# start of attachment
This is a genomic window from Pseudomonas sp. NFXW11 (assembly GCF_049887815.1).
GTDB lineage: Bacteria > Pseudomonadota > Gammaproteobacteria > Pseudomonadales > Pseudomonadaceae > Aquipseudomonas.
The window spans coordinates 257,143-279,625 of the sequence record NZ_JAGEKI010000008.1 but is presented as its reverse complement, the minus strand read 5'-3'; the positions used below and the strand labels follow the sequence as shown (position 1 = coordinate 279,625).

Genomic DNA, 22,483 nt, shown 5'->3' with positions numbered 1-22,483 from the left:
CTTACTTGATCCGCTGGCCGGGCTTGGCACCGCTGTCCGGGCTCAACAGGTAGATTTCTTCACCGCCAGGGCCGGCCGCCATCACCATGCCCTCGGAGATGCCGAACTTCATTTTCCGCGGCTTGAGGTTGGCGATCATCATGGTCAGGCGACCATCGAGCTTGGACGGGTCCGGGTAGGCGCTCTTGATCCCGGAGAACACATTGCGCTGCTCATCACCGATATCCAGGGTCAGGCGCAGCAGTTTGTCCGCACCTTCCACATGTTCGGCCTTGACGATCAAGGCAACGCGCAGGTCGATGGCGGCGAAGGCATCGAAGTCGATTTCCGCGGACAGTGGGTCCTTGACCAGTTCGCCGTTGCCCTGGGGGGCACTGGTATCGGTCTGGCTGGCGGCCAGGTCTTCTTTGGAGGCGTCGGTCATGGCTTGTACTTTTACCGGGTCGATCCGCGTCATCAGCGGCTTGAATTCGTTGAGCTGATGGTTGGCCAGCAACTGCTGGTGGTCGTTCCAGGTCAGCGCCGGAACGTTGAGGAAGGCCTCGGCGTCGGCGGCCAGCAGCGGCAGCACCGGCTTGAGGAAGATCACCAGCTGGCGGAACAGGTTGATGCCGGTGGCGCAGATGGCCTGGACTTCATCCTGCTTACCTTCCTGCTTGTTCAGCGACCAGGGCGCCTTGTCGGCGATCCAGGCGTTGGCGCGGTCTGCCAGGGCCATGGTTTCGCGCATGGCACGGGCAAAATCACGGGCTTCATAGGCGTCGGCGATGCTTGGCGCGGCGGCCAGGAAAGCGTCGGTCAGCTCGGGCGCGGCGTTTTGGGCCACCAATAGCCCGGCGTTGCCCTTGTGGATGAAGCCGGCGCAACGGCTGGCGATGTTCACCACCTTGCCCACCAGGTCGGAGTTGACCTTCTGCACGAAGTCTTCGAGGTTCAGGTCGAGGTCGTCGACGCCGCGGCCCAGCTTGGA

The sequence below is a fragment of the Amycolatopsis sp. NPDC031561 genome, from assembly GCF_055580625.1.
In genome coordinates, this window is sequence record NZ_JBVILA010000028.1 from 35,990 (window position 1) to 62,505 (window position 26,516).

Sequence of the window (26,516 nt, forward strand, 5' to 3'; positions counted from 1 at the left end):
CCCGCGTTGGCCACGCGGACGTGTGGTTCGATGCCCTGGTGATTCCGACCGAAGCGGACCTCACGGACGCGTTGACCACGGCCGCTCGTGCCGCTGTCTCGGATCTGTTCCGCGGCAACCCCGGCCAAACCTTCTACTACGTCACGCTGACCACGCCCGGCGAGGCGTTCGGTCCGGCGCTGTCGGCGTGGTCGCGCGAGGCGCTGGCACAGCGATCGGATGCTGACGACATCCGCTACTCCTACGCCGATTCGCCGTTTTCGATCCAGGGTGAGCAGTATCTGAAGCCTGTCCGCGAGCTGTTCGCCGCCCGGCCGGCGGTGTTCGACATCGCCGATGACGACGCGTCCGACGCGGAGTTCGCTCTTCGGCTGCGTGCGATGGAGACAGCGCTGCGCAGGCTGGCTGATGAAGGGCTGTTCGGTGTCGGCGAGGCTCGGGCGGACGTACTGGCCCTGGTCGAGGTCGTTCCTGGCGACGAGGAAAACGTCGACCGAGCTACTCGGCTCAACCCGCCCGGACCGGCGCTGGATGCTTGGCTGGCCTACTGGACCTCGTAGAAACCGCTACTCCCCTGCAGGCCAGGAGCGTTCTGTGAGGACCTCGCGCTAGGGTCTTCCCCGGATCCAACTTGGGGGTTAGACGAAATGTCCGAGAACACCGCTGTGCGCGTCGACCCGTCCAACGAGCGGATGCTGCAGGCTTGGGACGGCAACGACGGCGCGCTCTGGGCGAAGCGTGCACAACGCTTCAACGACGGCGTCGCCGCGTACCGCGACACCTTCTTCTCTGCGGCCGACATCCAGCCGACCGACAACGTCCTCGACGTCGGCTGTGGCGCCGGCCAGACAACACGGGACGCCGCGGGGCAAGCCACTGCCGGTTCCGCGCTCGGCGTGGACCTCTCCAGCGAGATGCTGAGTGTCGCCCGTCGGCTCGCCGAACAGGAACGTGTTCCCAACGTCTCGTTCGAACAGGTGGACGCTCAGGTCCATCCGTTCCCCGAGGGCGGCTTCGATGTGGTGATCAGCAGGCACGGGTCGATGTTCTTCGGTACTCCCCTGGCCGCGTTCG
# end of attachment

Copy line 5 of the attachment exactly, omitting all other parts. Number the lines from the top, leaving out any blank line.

CTTACTTGATCCGCTGGCCGGGCTTGGCACCGCTGTCCGGGCTCAACAGGTAGATTTCTTCACCGCCAGGGCCGGCCGCCATCACCATGCCCTCGGAGATGCCGAACTTCATTTTCCGCGGCTTGAGGTTGGCGATCATCATGGTCAGGCGACCATCGAGCTTGGACGGGTCCGGGTAGGCGCTCTTGATCCCGGAGAACACATTGCGCTGCTCATCACCGATATCCAGGGTCAGGCGCAGCAGTTTGTCCGCACCTTCCACATGTTCGGCCTTGACGATCAAGGCAACGCGCAGGTCGATGGCGGCGAAGGCATCGAAGTCGATTTCCGCGGACAGTGGGTCCTTGACCAGTTCGCCGTTGCCCTGGGGGGCACTGGTATCGGTCTGGCTGGCGGCCAGGTCTTCTTTGGAGGCGTCGGTCATGGCTTGTACTTTTACCGGGTCGATCCGCGTCATCAGCGGCTTGAATTCGTTGAGCTGATGGTTGGCCAGCAACTGCTGGTGGTCGTTCCAGGTCAGCGCCGGAACGTTGAGGAAGGCCTCGGCGTCGGCGGCCAGCAGCGGCAGCACCGGCTTGAGGAAGATCACCAGCTGGCGGAACAGGTTGATGCCGGTGGCGCAGATGGCCTGGACTTCATCCTGCTTACCTTCCTGCTTGTTCAGCGACCAGGGCGCCTTGTCGGCGATCCAGGCGTTGGCGCGGTCTGCCAGGGCCATGGTTTCGCGCATGGCACGGGCAAAATCACGGGCTTCATAGGCGTCGGCGATGCTTGGCGCGGCGGCCAGGAAAGCGTCGGTCAGCTCGGGCGCGGCGTTTTGGGCCACCAATAGCCCGGCGTTGCCCTTGTGGATGAAGCCGGCGCAACGGCTGGCGATGTTCACCACCTTGCCCACCAGGTCGGAGTTGACCTTCTGCACGAAGTCTTCGAGGTTCAGGTCGAGGTCGTCGACGCCGCGGCCCAGCTTGGA